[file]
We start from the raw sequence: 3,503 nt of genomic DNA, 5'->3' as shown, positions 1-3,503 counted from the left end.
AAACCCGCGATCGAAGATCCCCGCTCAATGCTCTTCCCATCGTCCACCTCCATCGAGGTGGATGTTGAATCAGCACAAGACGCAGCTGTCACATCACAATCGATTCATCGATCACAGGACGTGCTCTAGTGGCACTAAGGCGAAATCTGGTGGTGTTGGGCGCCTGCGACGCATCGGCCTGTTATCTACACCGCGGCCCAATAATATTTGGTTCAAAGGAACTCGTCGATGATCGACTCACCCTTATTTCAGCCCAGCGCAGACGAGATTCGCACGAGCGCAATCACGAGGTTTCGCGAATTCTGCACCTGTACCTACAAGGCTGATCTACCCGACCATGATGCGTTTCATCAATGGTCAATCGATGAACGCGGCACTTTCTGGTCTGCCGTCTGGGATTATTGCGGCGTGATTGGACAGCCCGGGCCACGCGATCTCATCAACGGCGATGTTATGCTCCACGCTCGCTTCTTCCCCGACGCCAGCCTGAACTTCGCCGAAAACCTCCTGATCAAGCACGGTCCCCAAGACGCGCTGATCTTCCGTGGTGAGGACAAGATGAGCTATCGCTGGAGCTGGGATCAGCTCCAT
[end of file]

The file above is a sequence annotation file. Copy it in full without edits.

We start from the raw sequence: 3,503 nt of genomic DNA, 5'->3' as shown, positions 1-3,503 counted from the left end.
AAACCCGCGATCGAAGATCCCCGCTCAATGCTCTTCCCATCGTCCACCTCCATCGAGGTGGATGTTGAATCAGCACAAGACGCAGCTGTCACATCACAATCGATTCATCGATCACAGGACGTGCTCTAGTGGCACTAAGGCGAAATCTGGTGGTGTTGGGCGCCTGCGACGCATCGGCCTGTTATCTACACCGCGGCCCAATAATATTTGGTTCAAAGGAACTCGTCGATGATCGACTCACCCTTATTTCAGCCCAGCGCAGACGAGATTCGCACGAGCGCAATCACGAGGTTTCGCGAATTCTGCACCTGTACCTACAAGGCTGATCTACCCGACCATGATGCGTTTCATCAATGGTCAATCGATGAACGCGGCACTTTCTGGTCTGCCGTCTGGGATTATTGCGGCGTGATTGGACAGCCCGGGCCACGCGATCTCATCAACGGCGATGTTATGCTCCACGCTCGCTTCTTCCCCGACGCCAGCCTGAACTTCGCCGAAAACCTCCTGATCAAGCACGGTCCCCAAGACGCGCTGATCTTCCGTGGTGAGGACAAGATGAGCTATCGCTGGAGCTGGGATCAGCTCCAT